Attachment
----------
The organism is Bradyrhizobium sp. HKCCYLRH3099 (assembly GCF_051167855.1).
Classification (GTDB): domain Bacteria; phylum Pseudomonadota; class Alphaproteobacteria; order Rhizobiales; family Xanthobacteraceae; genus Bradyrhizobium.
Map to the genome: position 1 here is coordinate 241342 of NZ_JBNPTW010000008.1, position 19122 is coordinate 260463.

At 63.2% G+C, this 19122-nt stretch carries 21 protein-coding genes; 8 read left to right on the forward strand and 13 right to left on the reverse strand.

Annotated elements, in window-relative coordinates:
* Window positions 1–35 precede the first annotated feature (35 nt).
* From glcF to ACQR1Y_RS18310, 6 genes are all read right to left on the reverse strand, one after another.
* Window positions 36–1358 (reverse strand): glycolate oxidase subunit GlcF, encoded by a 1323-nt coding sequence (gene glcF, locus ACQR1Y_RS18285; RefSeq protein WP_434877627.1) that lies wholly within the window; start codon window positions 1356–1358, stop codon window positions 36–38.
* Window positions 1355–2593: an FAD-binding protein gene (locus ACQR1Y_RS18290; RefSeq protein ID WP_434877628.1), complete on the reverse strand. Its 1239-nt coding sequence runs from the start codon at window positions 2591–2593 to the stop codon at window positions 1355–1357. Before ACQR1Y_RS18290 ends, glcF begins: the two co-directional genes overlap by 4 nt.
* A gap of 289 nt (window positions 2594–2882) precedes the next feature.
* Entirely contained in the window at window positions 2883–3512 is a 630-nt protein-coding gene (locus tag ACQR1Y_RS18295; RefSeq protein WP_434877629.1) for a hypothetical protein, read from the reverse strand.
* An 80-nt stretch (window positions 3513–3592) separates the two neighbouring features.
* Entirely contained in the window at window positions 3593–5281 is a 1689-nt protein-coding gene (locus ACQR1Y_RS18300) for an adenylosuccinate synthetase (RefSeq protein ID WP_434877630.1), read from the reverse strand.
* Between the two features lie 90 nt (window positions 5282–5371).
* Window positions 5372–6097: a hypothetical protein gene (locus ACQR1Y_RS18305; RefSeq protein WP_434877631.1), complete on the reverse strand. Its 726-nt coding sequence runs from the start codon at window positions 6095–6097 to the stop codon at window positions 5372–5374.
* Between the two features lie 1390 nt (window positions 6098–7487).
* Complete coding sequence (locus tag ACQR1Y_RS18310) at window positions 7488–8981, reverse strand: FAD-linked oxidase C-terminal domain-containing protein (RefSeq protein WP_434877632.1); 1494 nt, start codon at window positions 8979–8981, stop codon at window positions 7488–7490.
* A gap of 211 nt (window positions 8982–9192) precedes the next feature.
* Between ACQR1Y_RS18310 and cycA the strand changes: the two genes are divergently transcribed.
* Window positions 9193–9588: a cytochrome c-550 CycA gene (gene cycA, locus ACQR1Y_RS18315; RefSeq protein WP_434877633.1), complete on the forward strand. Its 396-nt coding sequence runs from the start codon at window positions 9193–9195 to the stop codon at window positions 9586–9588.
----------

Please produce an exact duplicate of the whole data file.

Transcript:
The organism is Bradyrhizobium sp. HKCCYLRH3099 (assembly GCF_051167855.1).
Classification (GTDB): domain Bacteria; phylum Pseudomonadota; class Alphaproteobacteria; order Rhizobiales; family Xanthobacteraceae; genus Bradyrhizobium.
Map to the genome: position 1 here is coordinate 241342 of NZ_JBNPTW010000008.1, position 19122 is coordinate 260463.

At 63.2% G+C, this 19122-nt stretch carries 21 protein-coding genes; 8 read left to right on the forward strand and 13 right to left on the reverse strand.

Annotated elements, in window-relative coordinates:
* Window positions 1–35 precede the first annotated feature (35 nt).
* From glcF to ACQR1Y_RS18310, 6 genes are all read right to left on the reverse strand, one after another.
* Window positions 36–1358 (reverse strand): glycolate oxidase subunit GlcF, encoded by a 1323-nt coding sequence (gene glcF, locus ACQR1Y_RS18285; RefSeq protein WP_434877627.1) that lies wholly within the window; start codon window positions 1356–1358, stop codon window positions 36–38.
* Window positions 1355–2593: an FAD-binding protein gene (locus ACQR1Y_RS18290; RefSeq protein ID WP_434877628.1), complete on the reverse strand. Its 1239-nt coding sequence runs from the start codon at window positions 2591–2593 to the stop codon at window positions 1355–1357. Before ACQR1Y_RS18290 ends, glcF begins: the two co-directional genes overlap by 4 nt.
* A gap of 289 nt (window positions 2594–2882) precedes the next feature.
* Entirely contained in the window at window positions 2883–3512 is a 630-nt protein-coding gene (locus tag ACQR1Y_RS18295; RefSeq protein WP_434877629.1) for a hypothetical protein, read from the reverse strand.
* An 80-nt stretch (window positions 3513–3592) separates the two neighbouring features.
* Entirely contained in the window at window positions 3593–5281 is a 1689-nt protein-coding gene (locus ACQR1Y_RS18300) for an adenylosuccinate synthetase (RefSeq protein ID WP_434877630.1), read from the reverse strand.
* Between the two features lie 90 nt (window positions 5282–5371).
* Window positions 5372–6097: a hypothetical protein gene (locus ACQR1Y_RS18305; RefSeq protein WP_434877631.1), complete on the reverse strand. Its 726-nt coding sequence runs from the start codon at window positions 6095–6097 to the stop codon at window positions 5372–5374.
* Between the two features lie 1390 nt (window positions 6098–7487).
* Complete coding sequence (locus tag ACQR1Y_RS18310) at window positions 7488–8981, reverse strand: FAD-linked oxidase C-terminal domain-containing protein (RefSeq protein WP_434877632.1); 1494 nt, start codon at window positions 8979–8981, stop codon at window positions 7488–7490.
* A gap of 211 nt (window positions 8982–9192) precedes the next feature.
* Between ACQR1Y_RS18310 and cycA the strand changes: the two genes are divergently transcribed.
* Window positions 9193–9588: a cytochrome c-550 CycA gene (gene cycA, locus ACQR1Y_RS18315; RefSeq protein WP_434877633.1), complete on the forward strand. Its 396-nt coding sequence runs from the start codon at window positions 9193–9195 to the stop codon at window positions 9586–9588.